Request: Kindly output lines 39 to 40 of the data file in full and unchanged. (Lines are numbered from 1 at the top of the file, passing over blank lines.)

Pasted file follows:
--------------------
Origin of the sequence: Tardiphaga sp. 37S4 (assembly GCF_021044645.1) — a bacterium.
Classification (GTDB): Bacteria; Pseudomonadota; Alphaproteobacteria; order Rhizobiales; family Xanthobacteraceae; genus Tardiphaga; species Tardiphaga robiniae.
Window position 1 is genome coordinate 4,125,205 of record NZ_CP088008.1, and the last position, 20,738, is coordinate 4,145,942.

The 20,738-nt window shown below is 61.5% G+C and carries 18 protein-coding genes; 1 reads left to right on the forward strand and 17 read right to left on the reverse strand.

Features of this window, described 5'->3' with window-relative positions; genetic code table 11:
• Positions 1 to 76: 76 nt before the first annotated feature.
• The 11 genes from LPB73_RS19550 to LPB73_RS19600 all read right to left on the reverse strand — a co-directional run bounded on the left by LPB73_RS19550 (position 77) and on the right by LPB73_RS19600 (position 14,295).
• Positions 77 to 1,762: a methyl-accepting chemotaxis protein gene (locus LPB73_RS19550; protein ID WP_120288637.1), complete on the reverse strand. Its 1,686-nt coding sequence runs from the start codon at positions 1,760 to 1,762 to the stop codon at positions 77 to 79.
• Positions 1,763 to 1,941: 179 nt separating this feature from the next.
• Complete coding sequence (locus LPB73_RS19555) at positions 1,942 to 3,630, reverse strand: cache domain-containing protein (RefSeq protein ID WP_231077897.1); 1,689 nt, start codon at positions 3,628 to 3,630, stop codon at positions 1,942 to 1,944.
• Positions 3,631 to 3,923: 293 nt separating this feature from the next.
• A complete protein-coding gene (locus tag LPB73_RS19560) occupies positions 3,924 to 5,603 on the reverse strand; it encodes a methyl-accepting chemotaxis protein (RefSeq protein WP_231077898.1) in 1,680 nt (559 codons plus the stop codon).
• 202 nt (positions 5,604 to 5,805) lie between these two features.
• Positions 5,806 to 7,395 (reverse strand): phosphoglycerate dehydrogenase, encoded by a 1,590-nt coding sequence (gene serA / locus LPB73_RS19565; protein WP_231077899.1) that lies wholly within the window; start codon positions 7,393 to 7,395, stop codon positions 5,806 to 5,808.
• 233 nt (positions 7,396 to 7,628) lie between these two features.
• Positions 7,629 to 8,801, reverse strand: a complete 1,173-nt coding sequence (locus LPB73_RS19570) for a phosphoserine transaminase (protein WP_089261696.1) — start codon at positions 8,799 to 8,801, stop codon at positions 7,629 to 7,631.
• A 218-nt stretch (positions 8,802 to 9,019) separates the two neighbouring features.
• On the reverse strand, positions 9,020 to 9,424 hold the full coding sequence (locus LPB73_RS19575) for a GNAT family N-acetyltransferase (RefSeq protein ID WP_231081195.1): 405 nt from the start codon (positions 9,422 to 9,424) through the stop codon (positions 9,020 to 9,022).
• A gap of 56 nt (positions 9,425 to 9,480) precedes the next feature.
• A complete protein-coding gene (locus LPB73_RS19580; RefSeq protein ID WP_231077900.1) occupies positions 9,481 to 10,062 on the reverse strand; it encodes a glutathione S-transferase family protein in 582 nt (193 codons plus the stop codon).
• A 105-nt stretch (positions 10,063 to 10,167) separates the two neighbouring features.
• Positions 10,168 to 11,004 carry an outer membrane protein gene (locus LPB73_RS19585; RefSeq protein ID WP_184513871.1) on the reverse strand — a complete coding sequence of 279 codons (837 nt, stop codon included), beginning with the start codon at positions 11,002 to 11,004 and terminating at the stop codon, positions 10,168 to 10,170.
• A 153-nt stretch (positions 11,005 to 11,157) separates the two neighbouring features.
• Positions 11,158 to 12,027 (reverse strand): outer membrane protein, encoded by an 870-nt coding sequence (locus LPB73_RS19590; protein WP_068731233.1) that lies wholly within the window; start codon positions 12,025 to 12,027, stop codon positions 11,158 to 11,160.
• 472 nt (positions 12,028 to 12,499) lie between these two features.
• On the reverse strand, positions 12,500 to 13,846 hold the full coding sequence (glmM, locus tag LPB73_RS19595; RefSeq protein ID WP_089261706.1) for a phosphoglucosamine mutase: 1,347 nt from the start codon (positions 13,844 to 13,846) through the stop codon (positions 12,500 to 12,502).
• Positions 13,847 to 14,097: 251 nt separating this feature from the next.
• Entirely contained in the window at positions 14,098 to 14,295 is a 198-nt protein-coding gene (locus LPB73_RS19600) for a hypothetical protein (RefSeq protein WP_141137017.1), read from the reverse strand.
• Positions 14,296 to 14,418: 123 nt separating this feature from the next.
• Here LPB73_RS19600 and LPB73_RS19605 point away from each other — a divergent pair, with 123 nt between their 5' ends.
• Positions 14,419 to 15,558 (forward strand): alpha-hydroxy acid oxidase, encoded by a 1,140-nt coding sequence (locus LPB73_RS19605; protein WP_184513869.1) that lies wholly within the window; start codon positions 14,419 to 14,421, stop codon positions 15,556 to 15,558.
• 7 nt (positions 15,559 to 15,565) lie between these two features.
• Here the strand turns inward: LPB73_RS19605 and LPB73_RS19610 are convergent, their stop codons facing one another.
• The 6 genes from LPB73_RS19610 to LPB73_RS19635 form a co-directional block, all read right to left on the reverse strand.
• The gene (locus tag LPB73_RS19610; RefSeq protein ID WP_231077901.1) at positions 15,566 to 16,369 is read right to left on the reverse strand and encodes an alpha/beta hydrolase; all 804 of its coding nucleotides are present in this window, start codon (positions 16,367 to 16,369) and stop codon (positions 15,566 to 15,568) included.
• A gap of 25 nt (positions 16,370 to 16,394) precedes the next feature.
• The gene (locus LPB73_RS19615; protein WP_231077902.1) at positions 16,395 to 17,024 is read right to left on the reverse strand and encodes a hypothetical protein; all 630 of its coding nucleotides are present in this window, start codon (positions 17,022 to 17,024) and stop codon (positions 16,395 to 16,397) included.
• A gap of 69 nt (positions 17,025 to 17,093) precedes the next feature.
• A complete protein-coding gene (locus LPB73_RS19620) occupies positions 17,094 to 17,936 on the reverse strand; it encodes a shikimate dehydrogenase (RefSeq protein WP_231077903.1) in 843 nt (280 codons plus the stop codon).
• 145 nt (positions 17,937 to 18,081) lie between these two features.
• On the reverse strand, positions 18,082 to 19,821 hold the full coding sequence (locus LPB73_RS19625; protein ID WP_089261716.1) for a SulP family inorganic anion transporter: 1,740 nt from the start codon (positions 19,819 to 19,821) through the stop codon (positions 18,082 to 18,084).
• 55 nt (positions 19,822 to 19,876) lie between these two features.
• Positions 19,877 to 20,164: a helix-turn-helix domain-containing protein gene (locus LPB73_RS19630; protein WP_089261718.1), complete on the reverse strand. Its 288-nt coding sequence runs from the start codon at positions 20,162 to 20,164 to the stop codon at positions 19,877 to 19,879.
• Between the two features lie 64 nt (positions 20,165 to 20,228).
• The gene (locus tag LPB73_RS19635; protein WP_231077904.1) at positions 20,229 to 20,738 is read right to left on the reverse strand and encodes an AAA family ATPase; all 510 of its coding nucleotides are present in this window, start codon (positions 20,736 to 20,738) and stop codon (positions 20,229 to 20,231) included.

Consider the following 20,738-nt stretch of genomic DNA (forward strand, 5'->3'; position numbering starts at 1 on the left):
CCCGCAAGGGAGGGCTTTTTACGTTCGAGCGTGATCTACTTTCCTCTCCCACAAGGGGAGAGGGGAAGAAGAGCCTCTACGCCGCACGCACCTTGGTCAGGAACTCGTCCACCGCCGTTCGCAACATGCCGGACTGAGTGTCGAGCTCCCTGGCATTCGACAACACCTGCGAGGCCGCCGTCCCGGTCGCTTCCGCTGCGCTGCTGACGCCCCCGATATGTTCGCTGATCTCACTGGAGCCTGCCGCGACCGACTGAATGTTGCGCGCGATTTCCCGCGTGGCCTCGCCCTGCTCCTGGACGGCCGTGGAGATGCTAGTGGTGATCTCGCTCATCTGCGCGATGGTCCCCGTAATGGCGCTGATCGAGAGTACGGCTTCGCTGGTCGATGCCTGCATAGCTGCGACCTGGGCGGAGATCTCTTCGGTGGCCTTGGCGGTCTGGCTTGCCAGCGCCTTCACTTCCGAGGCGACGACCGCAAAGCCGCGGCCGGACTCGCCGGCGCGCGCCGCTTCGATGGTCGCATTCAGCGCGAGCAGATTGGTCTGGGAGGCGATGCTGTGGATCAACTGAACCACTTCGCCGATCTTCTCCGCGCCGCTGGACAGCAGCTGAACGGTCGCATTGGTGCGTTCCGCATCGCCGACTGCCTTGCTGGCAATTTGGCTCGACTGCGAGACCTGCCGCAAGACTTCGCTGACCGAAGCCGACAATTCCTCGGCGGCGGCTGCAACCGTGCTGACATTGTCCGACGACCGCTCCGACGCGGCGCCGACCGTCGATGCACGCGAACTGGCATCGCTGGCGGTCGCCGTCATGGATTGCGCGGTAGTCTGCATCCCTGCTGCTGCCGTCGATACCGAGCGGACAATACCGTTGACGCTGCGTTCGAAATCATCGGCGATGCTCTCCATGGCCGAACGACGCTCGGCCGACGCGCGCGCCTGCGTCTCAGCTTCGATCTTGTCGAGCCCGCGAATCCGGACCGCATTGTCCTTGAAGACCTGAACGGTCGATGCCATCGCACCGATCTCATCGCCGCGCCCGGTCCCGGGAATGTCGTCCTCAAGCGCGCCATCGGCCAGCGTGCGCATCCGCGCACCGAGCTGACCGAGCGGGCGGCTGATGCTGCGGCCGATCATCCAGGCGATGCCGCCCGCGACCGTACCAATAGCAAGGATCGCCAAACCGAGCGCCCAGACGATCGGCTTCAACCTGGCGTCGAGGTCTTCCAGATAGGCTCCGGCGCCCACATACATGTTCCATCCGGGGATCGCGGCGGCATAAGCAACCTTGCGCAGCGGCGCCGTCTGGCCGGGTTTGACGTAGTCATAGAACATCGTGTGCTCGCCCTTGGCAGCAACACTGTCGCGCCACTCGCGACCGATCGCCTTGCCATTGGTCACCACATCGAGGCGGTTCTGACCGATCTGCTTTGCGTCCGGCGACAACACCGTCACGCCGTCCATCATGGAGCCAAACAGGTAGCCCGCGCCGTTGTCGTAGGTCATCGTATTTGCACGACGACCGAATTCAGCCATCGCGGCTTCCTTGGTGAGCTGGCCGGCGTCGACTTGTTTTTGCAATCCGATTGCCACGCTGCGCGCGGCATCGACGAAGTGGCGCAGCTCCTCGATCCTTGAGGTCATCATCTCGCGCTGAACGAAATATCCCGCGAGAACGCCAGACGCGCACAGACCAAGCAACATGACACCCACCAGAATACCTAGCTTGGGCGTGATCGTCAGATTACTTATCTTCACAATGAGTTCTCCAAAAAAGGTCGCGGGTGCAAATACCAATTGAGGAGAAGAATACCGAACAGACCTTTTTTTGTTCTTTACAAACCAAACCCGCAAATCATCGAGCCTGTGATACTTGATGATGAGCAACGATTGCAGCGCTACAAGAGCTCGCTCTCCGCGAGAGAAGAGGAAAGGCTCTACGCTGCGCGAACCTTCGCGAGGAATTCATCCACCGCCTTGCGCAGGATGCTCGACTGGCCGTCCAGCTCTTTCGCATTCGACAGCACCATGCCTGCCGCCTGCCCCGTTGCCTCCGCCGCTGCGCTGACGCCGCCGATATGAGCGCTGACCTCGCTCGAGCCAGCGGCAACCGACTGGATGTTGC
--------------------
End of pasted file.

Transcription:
• A complete protein-coding gene (locus LPB73_RS19620) occupies positions 17,094 to 17,936 on the reverse strand; it encodes a shikimate dehydrogenase (RefSeq protein WP_231077903.1) in 843 nt (280 codons plus the stop codon).
• 145 nt (positions 17,937 to 18,081) lie between these two features.